Pope to visit Canada and apologise for church’s abuse of Indigenous people
Pope Francis plans to visit Canada this summer to apologise for the abuse suffered by Indigenous people at the hands of the Catholic church – despite struggling with a bad knee.
Francis will head to Canada on July 24, returning to Rome on July 30, the Vatican said on Friday.
While in Canada, he will visit Edmonton, Quebec and Iqaluit, a small town where about half the population are Inuit.
Last month, Francis made a historic apology for abuses in Canada’s church-run residential schools.
He said he wants to go to Canada to deliver the apology personally to survivors of misguided Catholic missionary zeal.
We are immensely grateful that the Holy Father has accepted our invitation to continue the journey of healing and reconciliation with Indigenous Peoples of this land
Vatican spokesman Matteo Bruni said Francis is “accepting the invitation of the civil and ecclesiastical authorities and the Indigenous communities” in making what the Holy See termed an “apostolic journey”.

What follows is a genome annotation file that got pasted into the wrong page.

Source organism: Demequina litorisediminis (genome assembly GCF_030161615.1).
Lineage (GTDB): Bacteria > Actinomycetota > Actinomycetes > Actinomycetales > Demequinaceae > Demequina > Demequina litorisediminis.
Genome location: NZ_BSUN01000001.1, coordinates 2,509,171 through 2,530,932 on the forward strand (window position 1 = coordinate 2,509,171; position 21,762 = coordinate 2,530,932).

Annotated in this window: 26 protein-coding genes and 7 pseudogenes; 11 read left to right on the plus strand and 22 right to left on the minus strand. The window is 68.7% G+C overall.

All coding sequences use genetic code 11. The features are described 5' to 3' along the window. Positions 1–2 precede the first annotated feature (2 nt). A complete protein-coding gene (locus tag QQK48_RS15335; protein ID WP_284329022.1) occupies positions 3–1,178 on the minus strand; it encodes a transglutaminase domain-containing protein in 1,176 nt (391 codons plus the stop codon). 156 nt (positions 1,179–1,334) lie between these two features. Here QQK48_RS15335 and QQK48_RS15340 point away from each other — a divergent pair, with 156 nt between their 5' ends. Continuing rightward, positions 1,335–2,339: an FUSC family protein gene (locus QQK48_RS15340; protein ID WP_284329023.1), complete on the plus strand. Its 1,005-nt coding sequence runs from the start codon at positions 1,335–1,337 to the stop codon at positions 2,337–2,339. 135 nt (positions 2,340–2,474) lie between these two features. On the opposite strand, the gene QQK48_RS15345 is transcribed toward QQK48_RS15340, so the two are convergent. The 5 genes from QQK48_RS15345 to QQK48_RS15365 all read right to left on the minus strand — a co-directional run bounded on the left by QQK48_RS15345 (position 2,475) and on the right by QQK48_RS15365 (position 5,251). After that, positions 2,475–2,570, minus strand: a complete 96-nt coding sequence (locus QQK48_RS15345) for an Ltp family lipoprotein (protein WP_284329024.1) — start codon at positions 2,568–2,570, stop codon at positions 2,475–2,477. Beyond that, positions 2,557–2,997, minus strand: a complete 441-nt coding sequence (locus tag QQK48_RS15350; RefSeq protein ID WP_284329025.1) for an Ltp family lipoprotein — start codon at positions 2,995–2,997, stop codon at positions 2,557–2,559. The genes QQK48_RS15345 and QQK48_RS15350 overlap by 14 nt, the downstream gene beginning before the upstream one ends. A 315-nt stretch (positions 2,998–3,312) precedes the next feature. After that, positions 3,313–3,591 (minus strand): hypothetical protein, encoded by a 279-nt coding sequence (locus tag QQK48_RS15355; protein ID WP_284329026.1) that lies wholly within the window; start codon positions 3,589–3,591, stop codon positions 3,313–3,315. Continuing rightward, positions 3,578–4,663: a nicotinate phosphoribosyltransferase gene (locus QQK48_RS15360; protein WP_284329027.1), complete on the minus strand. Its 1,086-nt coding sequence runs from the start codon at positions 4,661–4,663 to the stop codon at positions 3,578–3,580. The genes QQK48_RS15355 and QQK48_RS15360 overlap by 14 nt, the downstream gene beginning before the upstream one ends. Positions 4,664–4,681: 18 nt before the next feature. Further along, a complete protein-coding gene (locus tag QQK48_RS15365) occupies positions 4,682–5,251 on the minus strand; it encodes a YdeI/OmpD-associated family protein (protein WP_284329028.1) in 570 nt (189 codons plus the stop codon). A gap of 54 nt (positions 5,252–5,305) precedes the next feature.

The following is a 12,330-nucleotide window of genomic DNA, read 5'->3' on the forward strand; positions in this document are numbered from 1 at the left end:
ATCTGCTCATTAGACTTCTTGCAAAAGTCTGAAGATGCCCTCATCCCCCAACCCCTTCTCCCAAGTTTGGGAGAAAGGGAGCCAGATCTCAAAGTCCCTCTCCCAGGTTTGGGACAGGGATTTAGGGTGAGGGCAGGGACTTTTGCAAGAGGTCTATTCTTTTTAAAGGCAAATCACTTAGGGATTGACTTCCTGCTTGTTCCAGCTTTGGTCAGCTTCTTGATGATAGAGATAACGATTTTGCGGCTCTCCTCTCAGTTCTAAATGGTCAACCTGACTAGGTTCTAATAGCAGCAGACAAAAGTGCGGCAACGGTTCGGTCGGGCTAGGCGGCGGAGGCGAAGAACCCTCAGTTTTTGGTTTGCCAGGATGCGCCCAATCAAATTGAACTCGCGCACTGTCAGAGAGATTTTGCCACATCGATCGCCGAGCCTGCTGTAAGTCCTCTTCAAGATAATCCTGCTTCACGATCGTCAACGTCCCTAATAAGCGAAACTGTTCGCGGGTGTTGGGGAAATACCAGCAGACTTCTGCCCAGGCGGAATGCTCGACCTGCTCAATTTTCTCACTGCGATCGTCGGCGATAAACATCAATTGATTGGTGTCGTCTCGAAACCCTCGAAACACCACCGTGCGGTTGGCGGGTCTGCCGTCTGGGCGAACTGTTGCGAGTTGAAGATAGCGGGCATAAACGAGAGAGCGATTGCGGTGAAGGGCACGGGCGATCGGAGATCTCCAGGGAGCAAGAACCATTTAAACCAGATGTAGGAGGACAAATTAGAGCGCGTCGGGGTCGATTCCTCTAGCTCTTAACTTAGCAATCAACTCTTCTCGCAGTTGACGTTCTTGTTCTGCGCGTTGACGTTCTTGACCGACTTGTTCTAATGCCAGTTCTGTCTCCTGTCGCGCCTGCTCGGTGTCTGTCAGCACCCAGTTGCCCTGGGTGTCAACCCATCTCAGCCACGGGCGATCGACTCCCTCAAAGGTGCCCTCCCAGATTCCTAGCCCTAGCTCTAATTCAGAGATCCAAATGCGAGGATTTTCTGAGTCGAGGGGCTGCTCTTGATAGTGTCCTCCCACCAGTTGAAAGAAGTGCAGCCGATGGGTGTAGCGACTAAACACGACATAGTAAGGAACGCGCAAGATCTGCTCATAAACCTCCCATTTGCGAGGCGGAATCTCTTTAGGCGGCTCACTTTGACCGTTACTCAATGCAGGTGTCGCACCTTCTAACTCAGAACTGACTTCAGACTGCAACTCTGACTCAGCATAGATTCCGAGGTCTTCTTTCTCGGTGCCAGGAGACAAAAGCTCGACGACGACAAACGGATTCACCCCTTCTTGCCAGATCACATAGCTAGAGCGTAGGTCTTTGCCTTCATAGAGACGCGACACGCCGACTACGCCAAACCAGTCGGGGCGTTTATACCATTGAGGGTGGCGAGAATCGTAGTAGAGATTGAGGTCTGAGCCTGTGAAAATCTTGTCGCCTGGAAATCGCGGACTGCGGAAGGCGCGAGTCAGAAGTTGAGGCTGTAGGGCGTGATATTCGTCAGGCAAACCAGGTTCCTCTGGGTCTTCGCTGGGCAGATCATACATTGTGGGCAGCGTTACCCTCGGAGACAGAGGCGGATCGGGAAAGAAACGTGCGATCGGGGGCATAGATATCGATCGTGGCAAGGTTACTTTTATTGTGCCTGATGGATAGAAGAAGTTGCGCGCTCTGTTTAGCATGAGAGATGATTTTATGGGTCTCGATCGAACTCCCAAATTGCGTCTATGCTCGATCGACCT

As the Vatican confirmed the trip, Francis was making another public appearance, in a Vatican auditorium, in a wheelchair.
He used his speech to members of an Italian aviation agency to once again decry the war in Ukraine.
The Vatican said details of the Canada trip will be made public in the coming weeks.
With the visit, Francis, 85, will be putting his stamina to the test.
After weeks of limping badly due to what the Vatican said is a badly strained knee ligament, Francis began arriving at some public appearances in a wheelchair, although on Sunday he did stand at a window of the Apostolic Palace to greet the pilgrims and tourists in St Peter’s Square.
Even before the Canadian trip, he will face another mobility challenge.
In early July, he is scheduled to go to Congo and South Sudan, a trip he hopes will foster reconciliation.
Recently, authorities in Lebanon said a hoped-for visit to that country in June will not happen.
Catholic bishops in Canada welcomed the announcement that Francis is going to their country.
“We are immensely grateful that the Holy Father has accepted our invitation to continue the journey of healing and reconciliation with Indigenous Peoples of this land,” said Bishop Raymond Poisson, president of the Canadian Conference of Catholic Bishops.”
On April 1, while Indigenous representatives were visiting the Vatican for private encounters with Francis, the pontiff voiced “sorrow and shame” for the abuse and lack of respect for Indigenous identities, culture and spiritual values in the residential school system.
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